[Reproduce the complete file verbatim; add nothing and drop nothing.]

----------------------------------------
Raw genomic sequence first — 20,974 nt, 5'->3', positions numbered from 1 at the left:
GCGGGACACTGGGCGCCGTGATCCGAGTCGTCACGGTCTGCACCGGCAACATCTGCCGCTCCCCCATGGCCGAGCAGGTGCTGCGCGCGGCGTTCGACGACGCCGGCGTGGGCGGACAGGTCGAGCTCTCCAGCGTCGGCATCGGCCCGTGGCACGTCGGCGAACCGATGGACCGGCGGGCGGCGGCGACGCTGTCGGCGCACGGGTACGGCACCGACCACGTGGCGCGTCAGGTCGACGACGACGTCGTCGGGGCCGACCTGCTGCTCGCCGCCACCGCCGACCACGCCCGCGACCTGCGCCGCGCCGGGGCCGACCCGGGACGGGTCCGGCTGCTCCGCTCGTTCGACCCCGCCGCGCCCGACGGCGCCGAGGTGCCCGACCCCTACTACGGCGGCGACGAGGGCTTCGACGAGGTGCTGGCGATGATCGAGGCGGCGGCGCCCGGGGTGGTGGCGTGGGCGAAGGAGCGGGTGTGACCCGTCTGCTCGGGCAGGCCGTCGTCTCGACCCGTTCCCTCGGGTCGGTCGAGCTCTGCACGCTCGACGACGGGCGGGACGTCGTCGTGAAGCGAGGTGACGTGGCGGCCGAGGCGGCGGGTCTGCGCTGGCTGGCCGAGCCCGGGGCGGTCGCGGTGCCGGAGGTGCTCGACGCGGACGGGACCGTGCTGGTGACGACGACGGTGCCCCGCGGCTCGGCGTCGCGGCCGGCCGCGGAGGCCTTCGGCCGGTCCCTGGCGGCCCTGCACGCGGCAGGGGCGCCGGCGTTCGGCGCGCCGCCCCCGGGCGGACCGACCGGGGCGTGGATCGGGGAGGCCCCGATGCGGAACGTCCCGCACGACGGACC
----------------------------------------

Raw genomic sequence first — 20,974 nt, 5'->3', positions numbered from 1 at the left:
GCGGGACACTGGGCGCCGTGATCCGAGTCGTCACGGTCTGCACCGGCAACATCTGCCGCTCCCCCATGGCCGAGCAGGTGCTGCGCGCGGCGTTCGACGACGCCGGCGTGGGCGGACAGGTCGAGCTCTCCAGCGTCGGCATCGGCCCGTGGCACGTCGGCGAACCGATGGACCGGCGGGCGGCGGCGACGCTGTCGGCGCACGGGTACGGCACCGACCACGTGGCGCGTCAGGTCGACGACGACGTCGTCGGGGCCGACCTGCTGCTCGCCGCCACCGCCGACCACGCCCGCGACCTGCGCCGCGCCGGGGCCGACCCGGGACGGGTCCGGCTGCTCCGCTCGTTCGACCCCGCCGCGCCCGACGGCGCCGAGGTGCCCGACCCCTACTACGGCGGCGACGAGGGCTTCGACGAGGTGCTGGCGATGATCGAGGCGGCGGCGCCCGGGGTGGTGGCGTGGGCGAAGGAGCGGGTGTGACCCGTCTGCTCGGGCAGGCCGTCGTCTCGACCCGTTCCCTCGGGTCGGTCGAGCTCTGCACGCTCGACGACGGGCGGGACGTCGTCGTGAAGCGAGGTGACGTGGCGGCCGAGGCGGCGGGTCTGCGCTGGCTGGCCGAGCCCGGGGCGGTCGCGGTGCCGGAGGTGCTCGACGCGGACGGGACCGTGCTGGTGACGACGACGGTGCCCCGCGGCTCGGCGTCGCGGCCGGCCGCGGAGGCCTTCGGCCGGTCCCTGGCGGCCCTGCACGCGGCAGGGGCGCCGGCGTTCGGCGCGCCGCCCCCGGGCGGACCGACCGGGGCGTGGATCGGGGAGGCCCCGATGCGGAACGTCCCGCACGACGGACC